On Easter Monday this year I went looking for the Church of England Cemetery at Castlereagh, New South Wales. From Penrith, Castlereagh Road spears across the once fertile Nepean River flats that were divided into family farms by the first government land grants. These grants were given to former convicts and free settlers in the hope that their agricultural pursuits would provide food for the struggling, infant colony of New South Wales. Many of these early farmers are buried in the cemetery I was going to find.
These days when you drive across the flats, you look down onto large areas of land where masses of earth have been removed to shape future parts of the Penrith Lakes Scheme. This area is quarried for sand, gravel and river pebble. The Lakes Scheme is seen as land remediation. It has totally changed the natural and built landscape of this historic region.
As you come into the present day district of Castlereagh, the white, glossy painted Christ Church glows on the rise above the river flats like a beacon. This church was built in 1878 after fire destroyed the school and church which were built originally for Henry Fulton, Castlereagh’s first parson.
Before all the changes to this area, it was possible to drive straight up Church Lane from Castlereagh Road to the church and then on to the cemetery. Now you have to test your navigational skills and drive further, before finding yourself back up on the rise in Church Street. The cemetery is in this street. Because it is unmarked and over run by trees and scrub, you have to look carefully to find it. It is surrounded on two sides by Crown Land. The cemetery is the only reminder left of “the Castlereagh” Governor Macquarie had in mind, when he announced his “Five Towns” in December 1810.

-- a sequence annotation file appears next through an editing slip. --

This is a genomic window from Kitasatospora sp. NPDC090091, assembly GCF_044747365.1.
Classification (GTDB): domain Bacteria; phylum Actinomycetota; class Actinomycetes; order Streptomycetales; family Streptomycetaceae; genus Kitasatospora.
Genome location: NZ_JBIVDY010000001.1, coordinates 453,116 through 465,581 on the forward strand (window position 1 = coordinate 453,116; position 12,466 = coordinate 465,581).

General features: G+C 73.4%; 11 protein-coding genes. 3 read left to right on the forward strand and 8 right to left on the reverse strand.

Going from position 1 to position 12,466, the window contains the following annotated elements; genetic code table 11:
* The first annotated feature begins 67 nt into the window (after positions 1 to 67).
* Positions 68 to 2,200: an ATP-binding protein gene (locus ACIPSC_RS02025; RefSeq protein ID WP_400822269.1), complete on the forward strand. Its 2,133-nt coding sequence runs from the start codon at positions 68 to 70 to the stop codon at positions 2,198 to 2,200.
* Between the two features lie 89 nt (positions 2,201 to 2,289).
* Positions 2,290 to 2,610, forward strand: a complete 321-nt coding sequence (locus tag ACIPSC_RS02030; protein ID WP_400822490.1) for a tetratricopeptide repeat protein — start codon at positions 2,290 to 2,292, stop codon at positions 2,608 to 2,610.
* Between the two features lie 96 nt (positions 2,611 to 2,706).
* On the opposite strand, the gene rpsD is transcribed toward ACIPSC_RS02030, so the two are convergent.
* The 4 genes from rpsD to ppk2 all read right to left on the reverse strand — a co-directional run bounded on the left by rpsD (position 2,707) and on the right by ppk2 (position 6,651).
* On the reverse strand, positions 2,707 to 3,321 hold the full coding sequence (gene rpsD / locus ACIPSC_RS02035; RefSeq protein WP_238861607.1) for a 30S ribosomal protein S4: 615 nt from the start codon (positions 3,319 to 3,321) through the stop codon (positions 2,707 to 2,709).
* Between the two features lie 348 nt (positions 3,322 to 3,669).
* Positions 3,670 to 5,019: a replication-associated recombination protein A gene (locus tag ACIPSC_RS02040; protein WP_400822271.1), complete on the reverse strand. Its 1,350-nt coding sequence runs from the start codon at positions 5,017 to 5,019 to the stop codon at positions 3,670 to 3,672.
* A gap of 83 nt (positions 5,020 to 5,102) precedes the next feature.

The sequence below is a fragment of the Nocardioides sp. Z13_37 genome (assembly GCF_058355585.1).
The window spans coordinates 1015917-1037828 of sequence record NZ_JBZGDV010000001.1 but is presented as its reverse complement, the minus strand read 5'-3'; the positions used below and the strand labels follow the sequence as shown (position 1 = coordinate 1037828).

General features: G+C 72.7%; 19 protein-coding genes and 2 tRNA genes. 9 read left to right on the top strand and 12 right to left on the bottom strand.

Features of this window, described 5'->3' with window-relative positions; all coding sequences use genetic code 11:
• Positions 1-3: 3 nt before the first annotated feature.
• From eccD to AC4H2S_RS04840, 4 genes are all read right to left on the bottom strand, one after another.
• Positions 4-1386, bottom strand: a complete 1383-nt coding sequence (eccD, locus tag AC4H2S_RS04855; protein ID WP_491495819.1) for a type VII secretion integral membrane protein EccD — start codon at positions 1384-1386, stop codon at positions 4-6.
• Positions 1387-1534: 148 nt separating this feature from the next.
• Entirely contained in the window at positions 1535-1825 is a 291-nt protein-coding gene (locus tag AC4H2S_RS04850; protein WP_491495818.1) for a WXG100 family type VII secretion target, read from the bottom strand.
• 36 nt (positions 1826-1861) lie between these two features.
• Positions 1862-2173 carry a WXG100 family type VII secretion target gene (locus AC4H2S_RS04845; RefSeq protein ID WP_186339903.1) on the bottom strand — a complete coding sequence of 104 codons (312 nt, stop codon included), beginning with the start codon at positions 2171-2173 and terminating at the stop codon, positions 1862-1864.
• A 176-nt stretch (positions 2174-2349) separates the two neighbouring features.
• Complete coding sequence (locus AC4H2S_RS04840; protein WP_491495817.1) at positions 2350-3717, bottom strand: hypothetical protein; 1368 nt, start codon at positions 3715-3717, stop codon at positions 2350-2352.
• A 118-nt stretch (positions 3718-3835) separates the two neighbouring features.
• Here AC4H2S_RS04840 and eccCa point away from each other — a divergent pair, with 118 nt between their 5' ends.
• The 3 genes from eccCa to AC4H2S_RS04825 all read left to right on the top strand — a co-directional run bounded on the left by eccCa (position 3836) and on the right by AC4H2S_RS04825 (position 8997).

As part of a tour of inspection of the region, Governor Macquarie visited there in November 1810. He viewed the farms very favourably, but noted their perilous position when the river flooded. He attributed the “very mean and paltry” state of the residences to this constant threat. Leaving his carriage for horseback, he proceeded to “view the back line of Farms, and explore the Ground intended to be laid out shortly for a Township and place of security and retreat for the Settlers inhabiting this part of the Country”. He reckoned it to be not more than three miles from the river. Before returning to Sydney, he announced the names of his five new townships. This Nepean district was officially named Castlereagh, in honor of Lord Viscount Castlereagh. Macquarie recommended to those influential citizens of the district to begin encouraging the farmers “to lose no time in removing their Habitations, Flocks & Herds to these Places of safety and security”. These recommendations highlighted the Governor’s policy that land, especially fertile river flats, was to be exclusively used for cultivation and not for pasture.
Considering the scarcity of land in the colony, using it for pasture was deemed wasteful and was not to be encouraged. However, despite these plans, the residents of the Nepean district preferred to stay where they were.
Soon after Macquarie’s visit the site of the township was surveyed and blocks allocated. In January 1813, the year the Blue Mountains were finally crossed, William Cox began work on a two storey brick parsonage and outbuildings which took about a year and a half to build. This was almost three times as long as it took him to build the road over the Blue Mountains to Bathurst. He commenced building the mountain road in November the following year.